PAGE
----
YouTube fans in China may not find it easy to watch some videos when the new rules take effect.
China is to further tighten its grip on the internet and has announced strict new regulations on the broadcasting of online videos - including those posted on video-sharing websites – restricting them to sites run by state-controlled companies.
The new rules also require service providers to report questionable content to the government and "abide by the moral code of socialism".
China, the world's second-largest Internet market by users, has encouraged growth of the internet but at the same time has imposed increasingly tough controls on what can be seen online inside China.
The rules are aimed at stopping what the government calls "degenerate thinking" via the Internet and maintaining a "healthy online environment".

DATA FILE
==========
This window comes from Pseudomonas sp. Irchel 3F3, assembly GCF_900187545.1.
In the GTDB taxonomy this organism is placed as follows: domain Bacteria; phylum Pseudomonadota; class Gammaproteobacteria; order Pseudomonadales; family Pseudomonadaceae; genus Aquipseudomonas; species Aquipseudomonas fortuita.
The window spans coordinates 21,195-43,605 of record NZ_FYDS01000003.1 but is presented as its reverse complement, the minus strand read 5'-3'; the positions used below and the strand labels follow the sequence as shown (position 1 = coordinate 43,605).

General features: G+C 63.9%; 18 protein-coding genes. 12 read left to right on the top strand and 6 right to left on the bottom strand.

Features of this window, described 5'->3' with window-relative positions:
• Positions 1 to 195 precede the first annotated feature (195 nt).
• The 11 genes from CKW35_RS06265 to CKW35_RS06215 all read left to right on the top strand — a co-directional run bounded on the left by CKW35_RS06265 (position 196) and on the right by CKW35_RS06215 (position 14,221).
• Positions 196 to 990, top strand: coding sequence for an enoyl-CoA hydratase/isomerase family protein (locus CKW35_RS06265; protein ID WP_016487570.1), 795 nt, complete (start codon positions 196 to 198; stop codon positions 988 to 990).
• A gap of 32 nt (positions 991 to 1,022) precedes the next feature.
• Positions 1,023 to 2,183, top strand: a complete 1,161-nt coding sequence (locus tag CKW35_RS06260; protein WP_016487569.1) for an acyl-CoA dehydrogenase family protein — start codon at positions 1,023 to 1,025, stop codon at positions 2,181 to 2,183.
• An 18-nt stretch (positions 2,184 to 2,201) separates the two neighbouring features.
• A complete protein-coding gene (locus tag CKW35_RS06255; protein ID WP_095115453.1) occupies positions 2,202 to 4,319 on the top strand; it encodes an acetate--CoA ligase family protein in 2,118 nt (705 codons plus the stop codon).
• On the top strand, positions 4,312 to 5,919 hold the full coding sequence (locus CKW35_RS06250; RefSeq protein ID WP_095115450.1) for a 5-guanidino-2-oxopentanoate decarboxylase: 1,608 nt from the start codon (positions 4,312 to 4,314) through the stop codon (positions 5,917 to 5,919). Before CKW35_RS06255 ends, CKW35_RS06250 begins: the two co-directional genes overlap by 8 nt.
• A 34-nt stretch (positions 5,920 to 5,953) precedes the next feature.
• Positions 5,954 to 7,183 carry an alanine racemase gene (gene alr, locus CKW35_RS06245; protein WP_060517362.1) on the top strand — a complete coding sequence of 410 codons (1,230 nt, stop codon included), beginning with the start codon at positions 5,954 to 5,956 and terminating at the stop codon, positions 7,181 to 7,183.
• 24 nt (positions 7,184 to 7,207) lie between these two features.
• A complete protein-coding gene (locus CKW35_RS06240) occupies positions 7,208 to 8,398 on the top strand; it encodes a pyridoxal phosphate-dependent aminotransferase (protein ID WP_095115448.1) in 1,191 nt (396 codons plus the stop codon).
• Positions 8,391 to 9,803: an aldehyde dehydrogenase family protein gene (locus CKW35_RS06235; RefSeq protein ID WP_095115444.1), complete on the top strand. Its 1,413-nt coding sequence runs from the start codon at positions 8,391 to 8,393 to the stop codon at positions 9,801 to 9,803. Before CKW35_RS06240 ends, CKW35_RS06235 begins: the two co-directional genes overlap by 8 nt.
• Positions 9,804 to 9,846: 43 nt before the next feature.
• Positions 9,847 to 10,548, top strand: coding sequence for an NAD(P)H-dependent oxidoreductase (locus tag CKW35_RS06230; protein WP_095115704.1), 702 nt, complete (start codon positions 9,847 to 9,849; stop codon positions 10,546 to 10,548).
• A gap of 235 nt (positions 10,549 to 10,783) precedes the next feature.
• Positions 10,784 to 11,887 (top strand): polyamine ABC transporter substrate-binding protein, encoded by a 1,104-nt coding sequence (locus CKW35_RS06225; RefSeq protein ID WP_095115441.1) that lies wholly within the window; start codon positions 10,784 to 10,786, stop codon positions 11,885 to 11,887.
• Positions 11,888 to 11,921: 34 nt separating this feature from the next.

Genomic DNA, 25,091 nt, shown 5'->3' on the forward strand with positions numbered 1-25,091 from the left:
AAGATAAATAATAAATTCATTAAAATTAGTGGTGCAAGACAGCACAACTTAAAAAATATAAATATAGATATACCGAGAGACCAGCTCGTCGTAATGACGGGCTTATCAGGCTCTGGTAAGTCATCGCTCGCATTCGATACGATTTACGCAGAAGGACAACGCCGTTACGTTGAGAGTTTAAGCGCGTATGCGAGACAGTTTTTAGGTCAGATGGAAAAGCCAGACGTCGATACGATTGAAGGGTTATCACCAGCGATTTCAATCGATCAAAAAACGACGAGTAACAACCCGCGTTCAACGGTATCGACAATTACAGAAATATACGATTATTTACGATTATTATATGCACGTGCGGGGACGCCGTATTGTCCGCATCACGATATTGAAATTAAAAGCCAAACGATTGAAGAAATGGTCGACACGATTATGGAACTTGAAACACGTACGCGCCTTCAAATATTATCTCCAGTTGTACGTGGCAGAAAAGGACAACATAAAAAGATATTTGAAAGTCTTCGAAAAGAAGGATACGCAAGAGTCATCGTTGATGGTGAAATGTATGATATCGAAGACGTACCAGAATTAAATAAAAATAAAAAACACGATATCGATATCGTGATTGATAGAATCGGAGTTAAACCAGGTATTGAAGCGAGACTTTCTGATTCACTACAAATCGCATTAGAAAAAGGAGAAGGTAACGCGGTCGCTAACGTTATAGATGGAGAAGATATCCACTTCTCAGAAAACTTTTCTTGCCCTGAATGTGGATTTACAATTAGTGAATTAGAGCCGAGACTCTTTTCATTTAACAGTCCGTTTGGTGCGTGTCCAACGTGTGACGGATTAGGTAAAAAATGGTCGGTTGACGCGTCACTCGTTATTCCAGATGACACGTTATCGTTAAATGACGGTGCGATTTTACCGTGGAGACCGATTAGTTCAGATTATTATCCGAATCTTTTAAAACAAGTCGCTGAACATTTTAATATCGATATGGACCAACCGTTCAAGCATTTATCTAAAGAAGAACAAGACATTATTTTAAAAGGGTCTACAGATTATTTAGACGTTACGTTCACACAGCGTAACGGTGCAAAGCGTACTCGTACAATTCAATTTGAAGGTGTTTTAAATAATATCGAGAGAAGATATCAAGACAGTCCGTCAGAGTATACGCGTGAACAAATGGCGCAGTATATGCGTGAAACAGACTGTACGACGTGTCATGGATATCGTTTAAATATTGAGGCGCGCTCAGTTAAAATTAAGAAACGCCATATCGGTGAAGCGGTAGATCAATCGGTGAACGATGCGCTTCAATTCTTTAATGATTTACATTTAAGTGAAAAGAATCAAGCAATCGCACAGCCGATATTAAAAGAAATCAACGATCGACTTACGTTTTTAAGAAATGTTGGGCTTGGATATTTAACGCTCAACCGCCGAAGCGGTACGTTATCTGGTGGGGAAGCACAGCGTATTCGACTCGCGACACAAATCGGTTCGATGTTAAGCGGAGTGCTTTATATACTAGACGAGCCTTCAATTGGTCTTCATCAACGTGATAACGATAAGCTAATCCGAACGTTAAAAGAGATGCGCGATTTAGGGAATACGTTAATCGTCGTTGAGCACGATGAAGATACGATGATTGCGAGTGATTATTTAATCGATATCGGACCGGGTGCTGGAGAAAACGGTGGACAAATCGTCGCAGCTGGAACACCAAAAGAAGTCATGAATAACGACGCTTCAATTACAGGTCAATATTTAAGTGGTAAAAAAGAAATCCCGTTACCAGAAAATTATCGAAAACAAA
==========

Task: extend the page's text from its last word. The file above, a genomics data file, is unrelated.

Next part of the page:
Pro-democracy websites are blocked, as are the sites of many international news organisations, and a force of about 30,000 internet police are thought to monitor the web for anything seen as undesirable content.
The new rules, which come into force on January 31, mark a fresh attempt by Beijing to curtail the internet habits of an increasingly web-savvy population that has become accustomed to decades of state intervention.